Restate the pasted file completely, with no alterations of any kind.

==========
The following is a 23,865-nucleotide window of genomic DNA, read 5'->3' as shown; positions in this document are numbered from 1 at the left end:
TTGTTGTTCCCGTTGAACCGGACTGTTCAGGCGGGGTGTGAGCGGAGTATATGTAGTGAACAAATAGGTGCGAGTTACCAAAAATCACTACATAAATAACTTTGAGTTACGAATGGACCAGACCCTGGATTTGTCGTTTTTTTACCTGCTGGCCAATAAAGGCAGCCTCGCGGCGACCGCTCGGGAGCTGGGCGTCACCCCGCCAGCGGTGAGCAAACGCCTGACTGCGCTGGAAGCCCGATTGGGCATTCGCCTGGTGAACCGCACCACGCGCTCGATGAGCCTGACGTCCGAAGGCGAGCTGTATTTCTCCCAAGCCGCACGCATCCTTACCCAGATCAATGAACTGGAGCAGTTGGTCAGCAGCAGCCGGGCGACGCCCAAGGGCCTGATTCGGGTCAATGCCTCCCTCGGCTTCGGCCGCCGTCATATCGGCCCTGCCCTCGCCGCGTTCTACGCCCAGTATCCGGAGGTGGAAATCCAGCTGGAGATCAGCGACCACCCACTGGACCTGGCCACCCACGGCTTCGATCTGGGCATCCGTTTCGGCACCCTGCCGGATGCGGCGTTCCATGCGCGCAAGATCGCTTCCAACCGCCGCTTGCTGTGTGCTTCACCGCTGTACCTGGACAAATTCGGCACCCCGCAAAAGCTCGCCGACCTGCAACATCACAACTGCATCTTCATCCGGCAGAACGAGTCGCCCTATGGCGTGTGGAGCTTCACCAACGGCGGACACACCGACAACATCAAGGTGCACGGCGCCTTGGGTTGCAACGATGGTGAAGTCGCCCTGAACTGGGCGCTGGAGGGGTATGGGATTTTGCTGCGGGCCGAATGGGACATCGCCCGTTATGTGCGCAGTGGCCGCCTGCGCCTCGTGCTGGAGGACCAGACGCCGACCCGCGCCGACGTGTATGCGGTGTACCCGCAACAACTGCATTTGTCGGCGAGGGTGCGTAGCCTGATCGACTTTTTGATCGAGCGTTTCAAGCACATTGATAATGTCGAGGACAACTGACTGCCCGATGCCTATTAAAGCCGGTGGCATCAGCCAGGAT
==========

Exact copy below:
The following is a 23,865-nucleotide window of genomic DNA, read 5'->3' as shown; positions in this document are numbered from 1 at the left end:
TTGTTGTTCCCGTTGAACCGGACTGTTCAGGCGGGGTGTGAGCGGAGTATATGTAGTGAACAAATAGGTGCGAGTTACCAAAAATCACTACATAAATAACTTTGAGTTACGAATGGACCAGACCCTGGATTTGTCGTTTTTTTACCTGCTGGCCAATAAAGGCAGCCTCGCGGCGACCGCTCGGGAGCTGGGCGTCACCCCGCCAGCGGTGAGCAAACGCCTGACTGCGCTGGAAGCCCGATTGGGCATTCGCCTGGTGAACCGCACCACGCGCTCGATGAGCCTGACGTCCGAAGGCGAGCTGTATTTCTCCCAAGCCGCACGCATCCTTACCCAGATCAATGAACTGGAGCAGTTGGTCAGCAGCAGCCGGGCGACGCCCAAGGGCCTGATTCGGGTCAATGCCTCCCTCGGCTTCGGCCGCCGTCATATCGGCCCTGCCCTCGCCGCGTTCTACGCCCAGTATCCGGAGGTGGAAATCCAGCTGGAGATCAGCGACCACCCACTGGACCTGGCCACCCACGGCTTCGATCTGGGCATCCGTTTCGGCACCCTGCCGGATGCGGCGTTCCATGCGCGCAAGATCGCTTCCAACCGCCGCTTGCTGTGTGCTTCACCGCTGTACCTGGACAAATTCGGCACCCCGCAAAAGCTCGCCGACCTGCAACATCACAACTGCATCTTCATCCGGCAGAACGAGTCGCCCTATGGCGTGTGGAGCTTCACCAACGGCGGACACACCGACAACATCAAGGTGCACGGCGCCTTGGGTTGCAACGATGGTGAAGTCGCCCTGAACTGGGCGCTGGAGGGGTATGGGATTTTGCTGCGGGCCGAATGGGACATCGCCCGTTATGTGCGCAGTGGCCGCCTGCGCCTCGTGCTGGAGGACCAGACGCCGACCCGCGCCGACGTGTATGCGGTGTACCCGCAACAACTGCATTTGTCGGCGAGGGTGCGTAGCCTGATCGACTTTTTGATCGAGCGTTTCAAGCACATTGATAATGTCGAGGACAACTGACTGCCCGATGCCTATTAAAGCCGGTGGCATCAGCCAGGAT